Japanese e-commerce giant Rakuten has grabbed headlines in recent months for its big acquisitions ($900 million for messaging platform Viber) and investments ($100 million in Pinterest). Now it’s making news for a different reason: This week, British environmental group the Environmental Investigation Agency, along with the Humane Society International, published a report (PDF) describing Rakuten as “the world’s largest online trader in elephant ivory and whale products.”
The group found thousands of listings and ads for whale meat and ivory on Rakuten Ichiba, the company’s Japanese e-commerce site, which launched in 1997 and is now the largest online marketplace in Japan.
Rakuten has been pushing hard to expand its presence and business holdings around the world. In addition to the Pinterest stake and Viber acquisition, the company owns Buy.com, Play.com, ebook company Kobo and streaming video service Wuaki.tv.
In a statement on the company’s website, CEO Hiroshi Mikitani says, “Since our foundation in 1997 it has been our corporate mission to empower people and society through the internet, while aiming to become the No. 1 Internet services company in the world.”
From EIA’s report:
- “In June 2013, a search for ‘whale meat’ on http://www.rakuten.co.jp yielded 773 whale products for sale, while the broader term ‘whale’ generated over 1,200 food products. Many of these originated from baleen whales, namely fin, sei, minke and Bryde’s whale, which are all protected species under the moratorium on commercial whaling established by the International Whaling Commission (IWC) since 1986. These species are also afforded the highest level of protection by the Convention on International Trade in Endangered Species of Wild Fauna and Flora (CITES), which prohibits international trade. Despite this, a number of companies were selling endangered fin whale imported from Iceland.”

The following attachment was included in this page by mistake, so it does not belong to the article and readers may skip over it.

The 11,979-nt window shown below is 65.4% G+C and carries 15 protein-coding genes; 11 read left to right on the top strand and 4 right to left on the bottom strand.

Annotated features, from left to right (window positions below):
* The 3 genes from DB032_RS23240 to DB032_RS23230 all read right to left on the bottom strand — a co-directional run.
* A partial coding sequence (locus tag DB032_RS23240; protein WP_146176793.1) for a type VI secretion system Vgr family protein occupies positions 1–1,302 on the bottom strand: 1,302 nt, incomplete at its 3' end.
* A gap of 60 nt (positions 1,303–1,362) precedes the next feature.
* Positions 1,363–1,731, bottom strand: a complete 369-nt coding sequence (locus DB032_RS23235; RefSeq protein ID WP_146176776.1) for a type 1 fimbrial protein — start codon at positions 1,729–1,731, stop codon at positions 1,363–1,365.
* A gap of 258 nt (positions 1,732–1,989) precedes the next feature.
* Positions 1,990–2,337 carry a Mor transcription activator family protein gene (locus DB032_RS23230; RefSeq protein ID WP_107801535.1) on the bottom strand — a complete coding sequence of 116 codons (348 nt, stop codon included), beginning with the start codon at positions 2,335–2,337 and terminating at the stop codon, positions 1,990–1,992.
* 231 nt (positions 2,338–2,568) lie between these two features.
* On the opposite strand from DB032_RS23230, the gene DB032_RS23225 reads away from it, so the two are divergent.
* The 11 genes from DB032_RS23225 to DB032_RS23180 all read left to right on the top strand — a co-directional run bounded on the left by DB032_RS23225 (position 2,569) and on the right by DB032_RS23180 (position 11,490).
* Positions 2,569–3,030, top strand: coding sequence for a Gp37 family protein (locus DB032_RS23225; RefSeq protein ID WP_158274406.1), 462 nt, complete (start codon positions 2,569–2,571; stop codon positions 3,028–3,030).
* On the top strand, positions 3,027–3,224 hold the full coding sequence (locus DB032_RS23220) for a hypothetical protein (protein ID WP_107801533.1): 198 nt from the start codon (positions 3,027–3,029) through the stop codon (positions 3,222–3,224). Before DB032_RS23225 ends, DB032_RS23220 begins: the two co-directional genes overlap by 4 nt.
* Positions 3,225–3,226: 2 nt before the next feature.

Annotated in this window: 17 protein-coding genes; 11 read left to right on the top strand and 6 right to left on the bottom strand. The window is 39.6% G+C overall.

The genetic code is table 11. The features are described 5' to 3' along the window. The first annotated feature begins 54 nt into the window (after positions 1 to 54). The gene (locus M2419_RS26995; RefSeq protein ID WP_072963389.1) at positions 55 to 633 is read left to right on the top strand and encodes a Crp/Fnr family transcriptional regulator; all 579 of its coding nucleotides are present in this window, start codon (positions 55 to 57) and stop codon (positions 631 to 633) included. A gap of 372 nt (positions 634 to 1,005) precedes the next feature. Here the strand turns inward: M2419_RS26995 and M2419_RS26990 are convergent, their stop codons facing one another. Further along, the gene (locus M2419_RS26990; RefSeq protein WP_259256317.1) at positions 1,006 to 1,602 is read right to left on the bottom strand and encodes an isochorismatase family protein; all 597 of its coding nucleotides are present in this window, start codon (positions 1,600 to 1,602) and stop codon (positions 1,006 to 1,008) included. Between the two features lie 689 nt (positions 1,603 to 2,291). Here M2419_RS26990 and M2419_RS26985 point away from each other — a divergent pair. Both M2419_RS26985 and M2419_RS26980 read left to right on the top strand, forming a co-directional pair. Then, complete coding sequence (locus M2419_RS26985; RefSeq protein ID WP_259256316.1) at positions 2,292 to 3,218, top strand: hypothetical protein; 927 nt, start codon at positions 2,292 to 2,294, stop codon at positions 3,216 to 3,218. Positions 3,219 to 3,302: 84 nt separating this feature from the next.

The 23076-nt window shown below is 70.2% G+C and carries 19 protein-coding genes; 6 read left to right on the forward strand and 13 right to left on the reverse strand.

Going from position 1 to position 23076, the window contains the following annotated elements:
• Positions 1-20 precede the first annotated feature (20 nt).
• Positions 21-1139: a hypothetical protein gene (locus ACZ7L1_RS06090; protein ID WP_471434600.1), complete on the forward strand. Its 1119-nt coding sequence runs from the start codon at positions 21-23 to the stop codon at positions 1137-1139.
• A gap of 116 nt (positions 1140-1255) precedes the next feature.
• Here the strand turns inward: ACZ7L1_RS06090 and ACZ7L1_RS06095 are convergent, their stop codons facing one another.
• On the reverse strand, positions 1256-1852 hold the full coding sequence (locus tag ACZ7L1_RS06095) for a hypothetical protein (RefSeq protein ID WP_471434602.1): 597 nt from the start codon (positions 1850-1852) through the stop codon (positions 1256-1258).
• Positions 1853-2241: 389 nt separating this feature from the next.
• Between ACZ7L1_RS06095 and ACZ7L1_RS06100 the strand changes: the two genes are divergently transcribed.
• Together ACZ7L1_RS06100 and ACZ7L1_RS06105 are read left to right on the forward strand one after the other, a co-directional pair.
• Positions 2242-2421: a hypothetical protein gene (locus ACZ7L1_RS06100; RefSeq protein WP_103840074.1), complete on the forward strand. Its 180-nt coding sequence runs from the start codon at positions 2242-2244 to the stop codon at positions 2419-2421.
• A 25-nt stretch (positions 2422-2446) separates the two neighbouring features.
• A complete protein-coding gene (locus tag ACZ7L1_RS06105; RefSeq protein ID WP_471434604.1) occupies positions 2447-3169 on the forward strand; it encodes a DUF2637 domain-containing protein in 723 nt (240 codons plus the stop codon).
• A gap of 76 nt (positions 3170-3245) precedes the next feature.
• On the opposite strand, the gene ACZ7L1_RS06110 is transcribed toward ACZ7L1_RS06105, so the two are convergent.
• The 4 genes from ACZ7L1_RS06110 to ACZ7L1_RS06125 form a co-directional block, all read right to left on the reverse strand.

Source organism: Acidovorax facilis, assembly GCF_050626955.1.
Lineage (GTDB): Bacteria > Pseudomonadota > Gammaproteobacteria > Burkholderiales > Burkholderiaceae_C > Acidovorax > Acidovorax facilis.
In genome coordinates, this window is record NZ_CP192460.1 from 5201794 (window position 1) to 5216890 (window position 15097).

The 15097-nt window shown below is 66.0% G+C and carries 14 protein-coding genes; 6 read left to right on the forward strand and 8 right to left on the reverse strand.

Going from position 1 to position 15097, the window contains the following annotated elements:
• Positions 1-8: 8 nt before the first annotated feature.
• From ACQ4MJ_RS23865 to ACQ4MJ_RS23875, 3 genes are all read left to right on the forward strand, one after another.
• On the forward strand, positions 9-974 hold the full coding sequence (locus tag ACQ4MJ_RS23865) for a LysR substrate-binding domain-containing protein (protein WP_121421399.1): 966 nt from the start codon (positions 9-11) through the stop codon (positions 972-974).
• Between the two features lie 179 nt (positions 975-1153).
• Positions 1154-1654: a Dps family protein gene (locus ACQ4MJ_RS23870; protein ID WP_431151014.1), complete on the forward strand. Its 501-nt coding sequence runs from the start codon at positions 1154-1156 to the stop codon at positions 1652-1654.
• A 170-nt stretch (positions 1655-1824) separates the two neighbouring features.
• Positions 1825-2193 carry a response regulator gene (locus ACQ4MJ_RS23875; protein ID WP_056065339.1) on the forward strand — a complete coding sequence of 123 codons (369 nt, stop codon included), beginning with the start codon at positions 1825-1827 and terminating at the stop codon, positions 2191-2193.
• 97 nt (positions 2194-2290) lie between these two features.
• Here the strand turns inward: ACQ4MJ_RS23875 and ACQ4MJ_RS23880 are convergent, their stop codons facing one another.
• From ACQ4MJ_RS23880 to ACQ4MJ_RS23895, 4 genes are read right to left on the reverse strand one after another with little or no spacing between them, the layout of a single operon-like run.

- “In February 2014, searches for ‘ivory’ (象牙) revealed that Rakuten Ichiba carried more than 28,000 ads offering elephant ivory products.24 With so many ivory products advertised for sale, more than any other internet provider analysed by EIA, Rakuten Ichiba plays a significant role in supplying the Japanese demand for elephant ivory.”
Among the ivory products advertised on Rakuten Ichiba were “a large carved tusk selling for US$28,186 (¥2,940,000)” and “‘hard’ ivory products, derived from the endangered forest elephants of Central Africa. Ads offer ‘extremely rare’ hard ivory hankos for sale, which are priced from US$4,000 to US$8,000 (¥409,239-¥818,480) each.”
The EIA notes that Amazon and Google prohibit sales of and advertisements for whale, dolphin and ivory through their Japanese sites and calls on Rakuten to “immediately enact a permanent ban on the sale of all elephant, whale and dolphin products.” The organization lists steps you can take to urge Rakuten to do this.
Rakuten did not return my request for comment.